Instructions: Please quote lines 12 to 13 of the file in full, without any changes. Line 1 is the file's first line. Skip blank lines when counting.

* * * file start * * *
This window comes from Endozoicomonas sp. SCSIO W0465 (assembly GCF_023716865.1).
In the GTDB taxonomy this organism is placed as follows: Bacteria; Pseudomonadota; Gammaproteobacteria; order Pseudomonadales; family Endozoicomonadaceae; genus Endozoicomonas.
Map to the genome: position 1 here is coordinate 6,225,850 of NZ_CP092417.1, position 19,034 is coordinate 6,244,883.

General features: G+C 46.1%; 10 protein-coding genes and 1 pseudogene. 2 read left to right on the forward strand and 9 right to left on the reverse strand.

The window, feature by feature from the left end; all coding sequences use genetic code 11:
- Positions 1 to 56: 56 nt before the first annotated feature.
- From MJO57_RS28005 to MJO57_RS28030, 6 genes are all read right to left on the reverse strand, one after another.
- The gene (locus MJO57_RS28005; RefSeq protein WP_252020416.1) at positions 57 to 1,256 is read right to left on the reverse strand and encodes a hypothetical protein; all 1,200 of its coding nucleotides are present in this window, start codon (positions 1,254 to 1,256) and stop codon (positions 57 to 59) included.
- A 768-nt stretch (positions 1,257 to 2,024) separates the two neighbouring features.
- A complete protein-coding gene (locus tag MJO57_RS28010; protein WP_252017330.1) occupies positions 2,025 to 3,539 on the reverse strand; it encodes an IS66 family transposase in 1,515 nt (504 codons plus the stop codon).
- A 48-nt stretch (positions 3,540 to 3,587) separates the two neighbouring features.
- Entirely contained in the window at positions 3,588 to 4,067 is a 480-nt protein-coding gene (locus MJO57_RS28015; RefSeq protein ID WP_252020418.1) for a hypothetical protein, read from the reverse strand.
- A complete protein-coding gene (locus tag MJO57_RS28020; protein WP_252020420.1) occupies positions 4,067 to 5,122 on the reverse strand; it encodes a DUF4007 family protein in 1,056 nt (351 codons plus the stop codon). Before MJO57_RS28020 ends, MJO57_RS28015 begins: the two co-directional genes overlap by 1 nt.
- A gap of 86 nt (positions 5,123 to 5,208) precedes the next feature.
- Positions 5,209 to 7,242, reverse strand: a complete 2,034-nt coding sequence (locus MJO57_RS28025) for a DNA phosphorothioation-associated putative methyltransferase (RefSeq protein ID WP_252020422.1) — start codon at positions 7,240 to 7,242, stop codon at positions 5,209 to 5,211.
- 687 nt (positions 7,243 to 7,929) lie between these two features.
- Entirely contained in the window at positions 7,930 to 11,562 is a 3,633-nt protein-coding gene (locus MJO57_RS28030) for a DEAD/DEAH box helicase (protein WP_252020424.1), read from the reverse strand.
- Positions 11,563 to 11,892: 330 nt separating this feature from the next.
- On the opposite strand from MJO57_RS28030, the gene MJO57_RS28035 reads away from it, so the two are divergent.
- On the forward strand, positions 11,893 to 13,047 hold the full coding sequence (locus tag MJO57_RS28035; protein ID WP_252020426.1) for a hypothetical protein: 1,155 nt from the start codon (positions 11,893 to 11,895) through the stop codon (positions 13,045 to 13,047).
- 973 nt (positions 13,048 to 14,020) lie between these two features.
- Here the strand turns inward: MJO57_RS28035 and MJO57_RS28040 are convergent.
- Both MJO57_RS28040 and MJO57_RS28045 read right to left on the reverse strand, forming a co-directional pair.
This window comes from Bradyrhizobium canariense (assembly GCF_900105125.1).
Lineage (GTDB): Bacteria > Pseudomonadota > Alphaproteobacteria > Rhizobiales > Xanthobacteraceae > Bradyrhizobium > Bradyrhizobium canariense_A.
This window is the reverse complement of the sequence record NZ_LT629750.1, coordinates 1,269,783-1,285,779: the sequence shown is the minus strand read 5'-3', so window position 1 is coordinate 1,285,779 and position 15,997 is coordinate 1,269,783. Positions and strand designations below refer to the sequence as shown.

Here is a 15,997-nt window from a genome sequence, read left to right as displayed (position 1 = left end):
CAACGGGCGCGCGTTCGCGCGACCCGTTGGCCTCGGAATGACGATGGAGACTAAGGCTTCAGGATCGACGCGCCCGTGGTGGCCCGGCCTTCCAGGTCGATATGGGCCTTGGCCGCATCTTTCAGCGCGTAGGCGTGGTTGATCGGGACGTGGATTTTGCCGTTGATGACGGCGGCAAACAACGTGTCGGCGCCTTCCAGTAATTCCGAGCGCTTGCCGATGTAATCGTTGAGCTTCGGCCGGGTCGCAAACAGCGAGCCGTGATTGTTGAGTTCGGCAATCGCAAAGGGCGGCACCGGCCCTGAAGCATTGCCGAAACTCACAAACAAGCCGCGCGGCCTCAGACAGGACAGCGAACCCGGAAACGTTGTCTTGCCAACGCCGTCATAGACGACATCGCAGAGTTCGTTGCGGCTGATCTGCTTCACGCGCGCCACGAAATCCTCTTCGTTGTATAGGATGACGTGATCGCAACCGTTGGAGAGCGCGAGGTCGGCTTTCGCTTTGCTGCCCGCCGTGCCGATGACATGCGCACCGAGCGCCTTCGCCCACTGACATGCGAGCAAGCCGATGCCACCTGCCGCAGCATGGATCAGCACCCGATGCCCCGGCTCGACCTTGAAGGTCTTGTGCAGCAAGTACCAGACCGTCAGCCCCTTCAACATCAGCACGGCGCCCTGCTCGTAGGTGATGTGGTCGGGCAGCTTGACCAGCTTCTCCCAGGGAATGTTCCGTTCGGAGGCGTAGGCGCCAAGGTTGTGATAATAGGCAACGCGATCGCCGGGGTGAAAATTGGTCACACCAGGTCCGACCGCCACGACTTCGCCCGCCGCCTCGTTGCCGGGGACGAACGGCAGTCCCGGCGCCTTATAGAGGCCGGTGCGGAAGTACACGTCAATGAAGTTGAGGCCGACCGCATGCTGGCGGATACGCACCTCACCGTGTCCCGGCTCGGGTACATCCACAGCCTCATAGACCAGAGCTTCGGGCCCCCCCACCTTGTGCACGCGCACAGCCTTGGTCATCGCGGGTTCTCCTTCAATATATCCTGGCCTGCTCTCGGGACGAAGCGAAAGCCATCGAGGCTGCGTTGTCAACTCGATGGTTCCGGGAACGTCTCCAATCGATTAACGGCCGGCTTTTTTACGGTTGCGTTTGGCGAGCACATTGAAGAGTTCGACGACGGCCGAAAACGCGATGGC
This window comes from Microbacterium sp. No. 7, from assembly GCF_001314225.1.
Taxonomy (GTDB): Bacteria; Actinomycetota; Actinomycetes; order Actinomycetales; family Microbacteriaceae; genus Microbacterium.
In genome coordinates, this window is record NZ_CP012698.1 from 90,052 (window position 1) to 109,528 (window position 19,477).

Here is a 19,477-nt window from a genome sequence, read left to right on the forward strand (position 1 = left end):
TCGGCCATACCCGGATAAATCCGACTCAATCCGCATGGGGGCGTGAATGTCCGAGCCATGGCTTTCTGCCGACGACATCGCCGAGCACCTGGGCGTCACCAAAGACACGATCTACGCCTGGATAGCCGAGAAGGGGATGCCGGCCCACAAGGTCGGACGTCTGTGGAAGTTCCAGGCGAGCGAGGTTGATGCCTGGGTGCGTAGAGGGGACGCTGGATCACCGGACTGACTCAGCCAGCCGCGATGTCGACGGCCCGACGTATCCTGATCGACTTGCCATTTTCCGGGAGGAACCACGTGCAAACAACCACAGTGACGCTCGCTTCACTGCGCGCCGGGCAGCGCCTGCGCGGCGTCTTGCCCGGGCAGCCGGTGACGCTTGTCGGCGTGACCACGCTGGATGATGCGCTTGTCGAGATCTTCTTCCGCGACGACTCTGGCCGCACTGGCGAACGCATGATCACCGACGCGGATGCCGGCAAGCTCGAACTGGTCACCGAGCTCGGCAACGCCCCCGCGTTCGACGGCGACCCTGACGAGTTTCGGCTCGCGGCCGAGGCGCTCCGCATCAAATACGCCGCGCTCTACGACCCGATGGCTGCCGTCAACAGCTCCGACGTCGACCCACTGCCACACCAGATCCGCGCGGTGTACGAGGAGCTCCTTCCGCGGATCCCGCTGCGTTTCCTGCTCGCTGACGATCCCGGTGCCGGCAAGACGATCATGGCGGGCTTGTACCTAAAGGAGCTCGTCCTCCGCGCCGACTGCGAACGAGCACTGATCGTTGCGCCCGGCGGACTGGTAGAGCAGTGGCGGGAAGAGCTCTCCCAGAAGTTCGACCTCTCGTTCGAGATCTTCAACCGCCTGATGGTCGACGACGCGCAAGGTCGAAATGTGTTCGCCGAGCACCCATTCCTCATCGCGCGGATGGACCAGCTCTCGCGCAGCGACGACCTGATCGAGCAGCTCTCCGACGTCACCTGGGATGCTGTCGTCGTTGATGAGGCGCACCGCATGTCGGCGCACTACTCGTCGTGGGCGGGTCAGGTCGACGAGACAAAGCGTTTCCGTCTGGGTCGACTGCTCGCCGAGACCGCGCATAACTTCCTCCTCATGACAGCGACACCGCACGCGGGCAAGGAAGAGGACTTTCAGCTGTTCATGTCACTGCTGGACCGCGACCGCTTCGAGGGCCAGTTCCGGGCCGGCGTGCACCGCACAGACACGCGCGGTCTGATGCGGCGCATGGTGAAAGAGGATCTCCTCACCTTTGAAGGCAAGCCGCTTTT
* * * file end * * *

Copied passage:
- Entirely contained in the window at positions 3,588 to 4,067 is a 480-nt protein-coding gene (locus MJO57_RS28015; RefSeq protein ID WP_252020418.1) for a hypothetical protein, read from the reverse strand.
- A complete protein-coding gene (locus tag MJO57_RS28020; protein WP_252020420.1) occupies positions 4,067 to 5,122 on the reverse strand; it encodes a DUF4007 family protein in 1,056 nt (351 codons plus the stop codon). Before MJO57_RS28020 ends, MJO57_RS28015 begins: the two co-directional genes overlap by 1 nt.